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19 pages, 4211 KiB  
Article
Evaluation of the Spatial Distribution of Predictors of Fire Regimes in China from 2003 to 2016
by Jiajia Su, Zhihua Liu, Wenjuan Wang, Kewei Jiao, Yue Yu, Kaili Li, Qiushuang Lü and Tamara L. Fletcher
Remote Sens. 2023, 15(20), 4946; https://doi.org/10.3390/rs15204946 - 13 Oct 2023
Cited by 1 | Viewed by 848
Abstract
Wildfire has extensive and profound impacts on forest structure and function. Therefore, it is important to study the spatial and temporal patterns of forest fire regimes and their drivers in order to better understand the feedbacks between climate change, fire disturbance, and forest [...] Read more.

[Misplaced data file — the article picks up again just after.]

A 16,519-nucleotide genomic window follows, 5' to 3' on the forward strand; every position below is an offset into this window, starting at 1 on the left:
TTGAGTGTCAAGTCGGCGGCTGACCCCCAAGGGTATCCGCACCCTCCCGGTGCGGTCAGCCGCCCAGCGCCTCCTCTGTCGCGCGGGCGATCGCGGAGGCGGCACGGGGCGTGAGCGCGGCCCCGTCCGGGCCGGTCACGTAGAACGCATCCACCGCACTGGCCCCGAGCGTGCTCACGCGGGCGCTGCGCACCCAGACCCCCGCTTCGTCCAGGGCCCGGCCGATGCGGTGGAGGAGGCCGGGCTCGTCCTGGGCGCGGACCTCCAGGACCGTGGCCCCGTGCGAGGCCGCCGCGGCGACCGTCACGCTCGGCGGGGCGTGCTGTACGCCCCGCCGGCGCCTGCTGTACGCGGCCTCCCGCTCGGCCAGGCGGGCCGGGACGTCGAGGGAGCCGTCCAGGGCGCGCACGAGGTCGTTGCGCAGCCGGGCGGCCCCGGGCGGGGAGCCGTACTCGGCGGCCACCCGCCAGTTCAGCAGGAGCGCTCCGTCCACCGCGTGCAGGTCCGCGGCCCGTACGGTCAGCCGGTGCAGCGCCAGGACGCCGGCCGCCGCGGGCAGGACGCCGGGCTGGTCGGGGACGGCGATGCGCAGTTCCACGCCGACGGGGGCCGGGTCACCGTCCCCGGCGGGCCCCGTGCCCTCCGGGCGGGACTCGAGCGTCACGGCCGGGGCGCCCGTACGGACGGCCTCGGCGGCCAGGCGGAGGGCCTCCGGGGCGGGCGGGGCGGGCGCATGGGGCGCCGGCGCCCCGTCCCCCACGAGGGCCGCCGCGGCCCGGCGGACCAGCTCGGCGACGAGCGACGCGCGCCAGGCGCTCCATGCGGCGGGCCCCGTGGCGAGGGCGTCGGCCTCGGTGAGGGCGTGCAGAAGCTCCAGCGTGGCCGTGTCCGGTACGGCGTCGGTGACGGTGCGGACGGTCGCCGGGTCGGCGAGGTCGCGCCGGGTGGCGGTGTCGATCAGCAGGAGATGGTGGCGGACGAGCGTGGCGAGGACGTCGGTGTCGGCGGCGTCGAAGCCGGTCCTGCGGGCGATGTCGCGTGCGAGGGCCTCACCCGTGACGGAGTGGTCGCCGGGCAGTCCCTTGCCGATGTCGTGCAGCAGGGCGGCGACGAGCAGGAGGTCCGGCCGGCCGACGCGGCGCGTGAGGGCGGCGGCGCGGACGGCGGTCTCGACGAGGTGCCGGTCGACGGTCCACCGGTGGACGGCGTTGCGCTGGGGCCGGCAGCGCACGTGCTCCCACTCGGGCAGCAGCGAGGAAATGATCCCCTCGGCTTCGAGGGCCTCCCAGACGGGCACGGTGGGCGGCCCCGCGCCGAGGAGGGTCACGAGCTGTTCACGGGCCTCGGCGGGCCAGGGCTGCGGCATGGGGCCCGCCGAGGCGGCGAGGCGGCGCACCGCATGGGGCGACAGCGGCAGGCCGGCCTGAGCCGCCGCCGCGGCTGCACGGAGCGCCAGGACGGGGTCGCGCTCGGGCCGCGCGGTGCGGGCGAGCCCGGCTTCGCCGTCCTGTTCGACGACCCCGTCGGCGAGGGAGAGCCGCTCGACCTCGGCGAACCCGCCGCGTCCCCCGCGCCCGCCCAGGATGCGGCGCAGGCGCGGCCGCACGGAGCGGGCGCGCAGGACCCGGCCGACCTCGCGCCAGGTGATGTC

Wildfire has extensive and profound impacts on forest structure and function. Therefore, it is important to study the spatial and temporal patterns of forest fire regimes and their drivers in order to better understand the feedbacks between climate change, fire disturbance, and forest ecosystems. Based on the Global Fire Atlas dataset, three forest fire regime components (fire occurrence density, burned rate, and median fire size) were extracted for China from 2003 to 2016. Three statistical models (Boosted Regression Tree, Random Forest, and Support Vector Machine) were used to systematically analyze the relationships between patterns of forest fire disturbance and climate, human activities, vegetation, and topography in China, as well as their spatial heterogeneity in different climatic regions. The results indicate that the spatial distribution of forest fires is heterogeneous, and different forest fire regime components are predicted by different factors. At the national level, the distribution of forest fire regimes mainly corresponds to climatic factors, although the relationship between median fire size and predictors is obscure. At the scale of each ecoregion, the main climate predictors of forest fire occurrence density and burned rate change from temperature in the north to temperature and precipitation in the south. Median fire size varies with elevation and temperature in the south. These results demonstrate that the spatial heterogeneity of predictors and scaling effects must be fully considered in the study of forest fire disturbance. Full article